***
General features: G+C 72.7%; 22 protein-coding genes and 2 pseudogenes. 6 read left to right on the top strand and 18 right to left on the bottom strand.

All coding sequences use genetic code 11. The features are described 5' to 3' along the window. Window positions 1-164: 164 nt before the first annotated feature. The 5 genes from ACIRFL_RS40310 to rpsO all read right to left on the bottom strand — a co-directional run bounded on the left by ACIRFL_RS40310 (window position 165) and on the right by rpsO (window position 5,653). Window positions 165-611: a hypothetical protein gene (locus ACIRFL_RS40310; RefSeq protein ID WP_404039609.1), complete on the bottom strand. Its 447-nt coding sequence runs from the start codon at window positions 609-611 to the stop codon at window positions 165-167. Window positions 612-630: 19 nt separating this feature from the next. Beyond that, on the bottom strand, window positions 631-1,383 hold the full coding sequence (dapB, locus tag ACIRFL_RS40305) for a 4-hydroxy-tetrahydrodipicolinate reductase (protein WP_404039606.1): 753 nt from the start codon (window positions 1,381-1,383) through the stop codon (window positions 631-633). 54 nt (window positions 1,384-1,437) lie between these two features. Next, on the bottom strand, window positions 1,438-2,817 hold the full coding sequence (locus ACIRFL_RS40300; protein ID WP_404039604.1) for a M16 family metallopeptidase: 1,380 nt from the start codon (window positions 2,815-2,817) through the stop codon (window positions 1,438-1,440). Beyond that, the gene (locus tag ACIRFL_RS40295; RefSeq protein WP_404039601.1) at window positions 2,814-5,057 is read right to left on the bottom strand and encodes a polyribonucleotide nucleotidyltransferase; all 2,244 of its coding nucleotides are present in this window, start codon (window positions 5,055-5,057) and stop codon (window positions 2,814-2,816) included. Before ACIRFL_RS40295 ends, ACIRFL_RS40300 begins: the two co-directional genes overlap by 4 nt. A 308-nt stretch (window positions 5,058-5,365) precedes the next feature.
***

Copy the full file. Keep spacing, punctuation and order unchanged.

General features: G+C 72.7%; 22 protein-coding genes and 2 pseudogenes. 6 read left to right on the top strand and 18 right to left on the bottom strand.

All coding sequences use genetic code 11. The features are described 5' to 3' along the window. Window positions 1-164: 164 nt before the first annotated feature. The 5 genes from ACIRFL_RS40310 to rpsO all read right to left on the bottom strand — a co-directional run bounded on the left by ACIRFL_RS40310 (window position 165) and on the right by rpsO (window position 5,653). Window positions 165-611: a hypothetical protein gene (locus ACIRFL_RS40310; RefSeq protein ID WP_404039609.1), complete on the bottom strand. Its 447-nt coding sequence runs from the start codon at window positions 609-611 to the stop codon at window positions 165-167. Window positions 612-630: 19 nt separating this feature from the next. Beyond that, on the bottom strand, window positions 631-1,383 hold the full coding sequence (dapB, locus tag ACIRFL_RS40305) for a 4-hydroxy-tetrahydrodipicolinate reductase (protein WP_404039606.1): 753 nt from the start codon (window positions 1,381-1,383) through the stop codon (window positions 631-633). 54 nt (window positions 1,384-1,437) lie between these two features. Next, on the bottom strand, window positions 1,438-2,817 hold the full coding sequence (locus ACIRFL_RS40300; protein ID WP_404039604.1) for a M16 family metallopeptidase: 1,380 nt from the start codon (window positions 2,815-2,817) through the stop codon (window positions 1,438-1,440). Beyond that, the gene (locus tag ACIRFL_RS40295; RefSeq protein WP_404039601.1) at window positions 2,814-5,057 is read right to left on the bottom strand and encodes a polyribonucleotide nucleotidyltransferase; all 2,244 of its coding nucleotides are present in this window, start codon (window positions 5,055-5,057) and stop codon (window positions 2,814-2,816) included. Before ACIRFL_RS40295 ends, ACIRFL_RS40300 begins: the two co-directional genes overlap by 4 nt. A 308-nt stretch (window positions 5,058-5,365) precedes the next feature.